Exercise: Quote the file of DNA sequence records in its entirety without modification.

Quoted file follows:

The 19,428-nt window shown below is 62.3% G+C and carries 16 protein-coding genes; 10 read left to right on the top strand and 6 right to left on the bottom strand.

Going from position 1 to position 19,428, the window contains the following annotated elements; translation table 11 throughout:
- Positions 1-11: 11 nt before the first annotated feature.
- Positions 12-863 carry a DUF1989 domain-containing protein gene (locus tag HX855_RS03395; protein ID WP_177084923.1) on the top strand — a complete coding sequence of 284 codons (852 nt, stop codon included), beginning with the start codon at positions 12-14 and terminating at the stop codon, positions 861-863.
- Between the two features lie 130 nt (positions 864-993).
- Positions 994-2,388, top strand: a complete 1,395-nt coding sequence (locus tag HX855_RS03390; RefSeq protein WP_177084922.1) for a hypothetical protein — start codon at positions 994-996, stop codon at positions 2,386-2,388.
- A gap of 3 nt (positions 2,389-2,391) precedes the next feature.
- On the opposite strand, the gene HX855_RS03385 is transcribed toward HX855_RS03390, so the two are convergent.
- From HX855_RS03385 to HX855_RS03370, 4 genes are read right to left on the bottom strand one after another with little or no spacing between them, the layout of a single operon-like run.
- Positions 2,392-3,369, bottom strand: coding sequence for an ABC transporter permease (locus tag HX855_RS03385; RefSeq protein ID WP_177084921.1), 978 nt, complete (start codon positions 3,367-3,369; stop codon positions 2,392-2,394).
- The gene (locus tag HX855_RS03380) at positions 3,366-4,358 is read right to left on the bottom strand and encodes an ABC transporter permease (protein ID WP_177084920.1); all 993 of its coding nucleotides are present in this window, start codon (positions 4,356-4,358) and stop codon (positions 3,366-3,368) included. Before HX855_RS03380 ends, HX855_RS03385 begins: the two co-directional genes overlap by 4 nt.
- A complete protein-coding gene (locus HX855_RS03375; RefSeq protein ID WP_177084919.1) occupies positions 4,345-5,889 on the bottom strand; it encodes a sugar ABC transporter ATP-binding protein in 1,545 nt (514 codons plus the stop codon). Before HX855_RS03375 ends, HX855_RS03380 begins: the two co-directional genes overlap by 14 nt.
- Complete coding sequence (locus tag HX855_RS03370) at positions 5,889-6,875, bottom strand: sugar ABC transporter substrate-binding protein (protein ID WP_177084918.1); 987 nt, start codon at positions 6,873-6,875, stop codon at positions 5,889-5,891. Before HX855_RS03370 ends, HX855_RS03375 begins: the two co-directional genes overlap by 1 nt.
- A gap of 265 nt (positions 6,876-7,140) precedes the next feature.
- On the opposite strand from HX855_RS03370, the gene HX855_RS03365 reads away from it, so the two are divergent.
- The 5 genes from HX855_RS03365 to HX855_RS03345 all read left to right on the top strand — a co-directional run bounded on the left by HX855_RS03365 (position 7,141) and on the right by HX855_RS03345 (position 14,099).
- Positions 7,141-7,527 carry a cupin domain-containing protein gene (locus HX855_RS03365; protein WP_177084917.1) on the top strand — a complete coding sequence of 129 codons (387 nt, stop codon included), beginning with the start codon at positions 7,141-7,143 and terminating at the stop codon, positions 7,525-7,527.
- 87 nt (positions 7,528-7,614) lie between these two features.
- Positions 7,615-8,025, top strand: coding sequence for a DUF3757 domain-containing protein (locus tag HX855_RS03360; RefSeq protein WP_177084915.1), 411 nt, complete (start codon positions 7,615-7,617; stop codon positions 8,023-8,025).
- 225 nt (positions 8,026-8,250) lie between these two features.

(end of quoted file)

The 19,428-nt window shown below is 62.3% G+C and carries 16 protein-coding genes; 10 read left to right on the top strand and 6 right to left on the bottom strand.

Going from position 1 to position 19,428, the window contains the following annotated elements; translation table 11 throughout:
- Positions 1-11: 11 nt before the first annotated feature.
- Positions 12-863 carry a DUF1989 domain-containing protein gene (locus tag HX855_RS03395; protein ID WP_177084923.1) on the top strand — a complete coding sequence of 284 codons (852 nt, stop codon included), beginning with the start codon at positions 12-14 and terminating at the stop codon, positions 861-863.
- Between the two features lie 130 nt (positions 864-993).
- Positions 994-2,388, top strand: a complete 1,395-nt coding sequence (locus tag HX855_RS03390; RefSeq protein WP_177084922.1) for a hypothetical protein — start codon at positions 994-996, stop codon at positions 2,386-2,388.
- A gap of 3 nt (positions 2,389-2,391) precedes the next feature.
- On the opposite strand, the gene HX855_RS03385 is transcribed toward HX855_RS03390, so the two are convergent.
- From HX855_RS03385 to HX855_RS03370, 4 genes are read right to left on the bottom strand one after another with little or no spacing between them, the layout of a single operon-like run.
- Positions 2,392-3,369, bottom strand: coding sequence for an ABC transporter permease (locus tag HX855_RS03385; RefSeq protein ID WP_177084921.1), 978 nt, complete (start codon positions 3,367-3,369; stop codon positions 2,392-2,394).
- The gene (locus tag HX855_RS03380) at positions 3,366-4,358 is read right to left on the bottom strand and encodes an ABC transporter permease (protein ID WP_177084920.1); all 993 of its coding nucleotides are present in this window, start codon (positions 4,356-4,358) and stop codon (positions 3,366-3,368) included. Before HX855_RS03380 ends, HX855_RS03385 begins: the two co-directional genes overlap by 4 nt.
- A complete protein-coding gene (locus HX855_RS03375; RefSeq protein ID WP_177084919.1) occupies positions 4,345-5,889 on the bottom strand; it encodes a sugar ABC transporter ATP-binding protein in 1,545 nt (514 codons plus the stop codon). Before HX855_RS03375 ends, HX855_RS03380 begins: the two co-directional genes overlap by 14 nt.
- Complete coding sequence (locus tag HX855_RS03370) at positions 5,889-6,875, bottom strand: sugar ABC transporter substrate-binding protein (protein ID WP_177084918.1); 987 nt, start codon at positions 6,873-6,875, stop codon at positions 5,889-5,891. Before HX855_RS03370 ends, HX855_RS03375 begins: the two co-directional genes overlap by 1 nt.
- A gap of 265 nt (positions 6,876-7,140) precedes the next feature.
- On the opposite strand from HX855_RS03370, the gene HX855_RS03365 reads away from it, so the two are divergent.
- The 5 genes from HX855_RS03365 to HX855_RS03345 all read left to right on the top strand — a co-directional run bounded on the left by HX855_RS03365 (position 7,141) and on the right by HX855_RS03345 (position 14,099).
- Positions 7,141-7,527 carry a cupin domain-containing protein gene (locus HX855_RS03365; protein WP_177084917.1) on the top strand — a complete coding sequence of 129 codons (387 nt, stop codon included), beginning with the start codon at positions 7,141-7,143 and terminating at the stop codon, positions 7,525-7,527.
- 87 nt (positions 7,528-7,614) lie between these two features.
- Positions 7,615-8,025, top strand: coding sequence for a DUF3757 domain-containing protein (locus tag HX855_RS03360; RefSeq protein WP_177084915.1), 411 nt, complete (start codon positions 7,615-7,617; stop codon positions 8,023-8,025).
- 225 nt (positions 8,026-8,250) lie between these two features.